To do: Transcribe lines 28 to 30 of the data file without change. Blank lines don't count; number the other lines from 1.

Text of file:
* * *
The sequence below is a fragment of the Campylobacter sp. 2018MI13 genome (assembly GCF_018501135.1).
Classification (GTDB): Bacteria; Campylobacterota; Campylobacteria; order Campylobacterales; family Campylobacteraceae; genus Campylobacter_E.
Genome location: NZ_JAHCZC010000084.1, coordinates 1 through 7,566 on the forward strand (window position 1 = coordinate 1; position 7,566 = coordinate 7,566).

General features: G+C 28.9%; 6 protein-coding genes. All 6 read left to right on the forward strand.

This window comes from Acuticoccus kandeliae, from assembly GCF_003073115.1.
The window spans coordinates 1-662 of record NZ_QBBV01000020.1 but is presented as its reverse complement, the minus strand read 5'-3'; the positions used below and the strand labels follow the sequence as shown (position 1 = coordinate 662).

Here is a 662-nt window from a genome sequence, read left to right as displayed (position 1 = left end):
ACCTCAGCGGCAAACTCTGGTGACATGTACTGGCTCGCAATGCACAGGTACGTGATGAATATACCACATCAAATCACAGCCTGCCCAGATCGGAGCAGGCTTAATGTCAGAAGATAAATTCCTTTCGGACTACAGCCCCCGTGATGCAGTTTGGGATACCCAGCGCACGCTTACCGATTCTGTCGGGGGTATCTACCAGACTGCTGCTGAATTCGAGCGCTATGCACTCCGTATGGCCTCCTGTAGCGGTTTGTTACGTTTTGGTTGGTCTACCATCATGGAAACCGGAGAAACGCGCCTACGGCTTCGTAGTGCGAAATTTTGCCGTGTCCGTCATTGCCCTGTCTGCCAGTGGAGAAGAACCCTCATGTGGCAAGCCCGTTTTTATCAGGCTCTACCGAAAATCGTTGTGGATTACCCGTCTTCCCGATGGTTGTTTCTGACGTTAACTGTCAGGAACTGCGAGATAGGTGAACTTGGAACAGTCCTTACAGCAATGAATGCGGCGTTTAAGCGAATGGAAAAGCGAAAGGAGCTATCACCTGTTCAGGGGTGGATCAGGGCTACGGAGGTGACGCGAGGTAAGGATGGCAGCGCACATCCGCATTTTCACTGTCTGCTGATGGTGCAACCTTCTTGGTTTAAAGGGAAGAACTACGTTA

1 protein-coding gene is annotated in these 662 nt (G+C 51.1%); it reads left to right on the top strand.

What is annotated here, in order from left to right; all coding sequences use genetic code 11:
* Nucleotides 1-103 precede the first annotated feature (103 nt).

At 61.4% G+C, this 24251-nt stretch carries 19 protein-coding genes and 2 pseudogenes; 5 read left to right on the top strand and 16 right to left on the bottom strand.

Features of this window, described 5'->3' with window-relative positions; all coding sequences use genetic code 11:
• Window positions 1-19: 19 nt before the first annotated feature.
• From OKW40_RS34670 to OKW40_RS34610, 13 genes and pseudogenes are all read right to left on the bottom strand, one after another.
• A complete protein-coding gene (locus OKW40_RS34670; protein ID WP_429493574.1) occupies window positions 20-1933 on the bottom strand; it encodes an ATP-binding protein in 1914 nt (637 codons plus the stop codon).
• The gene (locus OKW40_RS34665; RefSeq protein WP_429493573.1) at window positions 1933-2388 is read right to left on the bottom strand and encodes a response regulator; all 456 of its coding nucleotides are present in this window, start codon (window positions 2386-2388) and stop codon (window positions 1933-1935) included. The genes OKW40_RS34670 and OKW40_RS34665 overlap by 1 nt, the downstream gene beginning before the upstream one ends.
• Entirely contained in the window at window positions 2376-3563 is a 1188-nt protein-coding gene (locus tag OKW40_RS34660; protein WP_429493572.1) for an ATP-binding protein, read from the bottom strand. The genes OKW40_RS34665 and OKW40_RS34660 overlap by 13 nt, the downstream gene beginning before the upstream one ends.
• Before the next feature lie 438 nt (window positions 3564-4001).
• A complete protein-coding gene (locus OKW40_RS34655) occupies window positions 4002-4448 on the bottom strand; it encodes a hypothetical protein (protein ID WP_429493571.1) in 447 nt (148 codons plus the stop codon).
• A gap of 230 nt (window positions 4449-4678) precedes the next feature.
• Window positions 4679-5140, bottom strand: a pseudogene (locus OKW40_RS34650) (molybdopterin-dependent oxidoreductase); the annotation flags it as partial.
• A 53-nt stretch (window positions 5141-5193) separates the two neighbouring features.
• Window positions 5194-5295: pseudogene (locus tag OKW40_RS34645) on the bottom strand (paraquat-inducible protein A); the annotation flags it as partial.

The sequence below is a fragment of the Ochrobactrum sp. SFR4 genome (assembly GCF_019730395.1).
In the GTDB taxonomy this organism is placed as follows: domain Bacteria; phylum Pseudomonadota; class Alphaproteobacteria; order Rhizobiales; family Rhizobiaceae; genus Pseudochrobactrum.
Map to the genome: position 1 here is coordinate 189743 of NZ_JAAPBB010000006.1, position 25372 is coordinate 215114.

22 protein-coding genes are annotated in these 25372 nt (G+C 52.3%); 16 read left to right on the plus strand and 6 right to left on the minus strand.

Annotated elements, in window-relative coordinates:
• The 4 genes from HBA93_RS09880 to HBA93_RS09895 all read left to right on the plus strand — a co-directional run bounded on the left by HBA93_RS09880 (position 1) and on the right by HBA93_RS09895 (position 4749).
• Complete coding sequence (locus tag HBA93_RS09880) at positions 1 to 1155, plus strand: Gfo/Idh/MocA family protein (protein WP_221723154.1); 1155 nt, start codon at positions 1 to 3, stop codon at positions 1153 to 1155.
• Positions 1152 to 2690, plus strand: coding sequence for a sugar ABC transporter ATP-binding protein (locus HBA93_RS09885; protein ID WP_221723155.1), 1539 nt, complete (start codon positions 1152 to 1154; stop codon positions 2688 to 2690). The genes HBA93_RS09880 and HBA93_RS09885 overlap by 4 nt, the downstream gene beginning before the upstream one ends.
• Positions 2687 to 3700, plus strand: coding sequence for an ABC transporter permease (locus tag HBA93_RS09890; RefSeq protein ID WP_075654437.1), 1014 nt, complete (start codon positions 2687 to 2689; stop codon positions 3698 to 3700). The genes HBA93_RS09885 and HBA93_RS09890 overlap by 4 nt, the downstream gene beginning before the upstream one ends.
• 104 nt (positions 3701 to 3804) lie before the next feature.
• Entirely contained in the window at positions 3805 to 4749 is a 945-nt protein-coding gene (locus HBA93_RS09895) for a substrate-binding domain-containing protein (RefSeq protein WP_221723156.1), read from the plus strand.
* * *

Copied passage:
22 protein-coding genes are annotated in these 25372 nt (G+C 52.3%); 16 read left to right on the plus strand and 6 right to left on the minus strand.

Annotated elements, in window-relative coordinates:
• The 4 genes from HBA93_RS09880 to HBA93_RS09895 all read left to right on the plus strand — a co-directional run bounded on the left by HBA93_RS09880 (position 1) and on the right by HBA93_RS09895 (position 4749).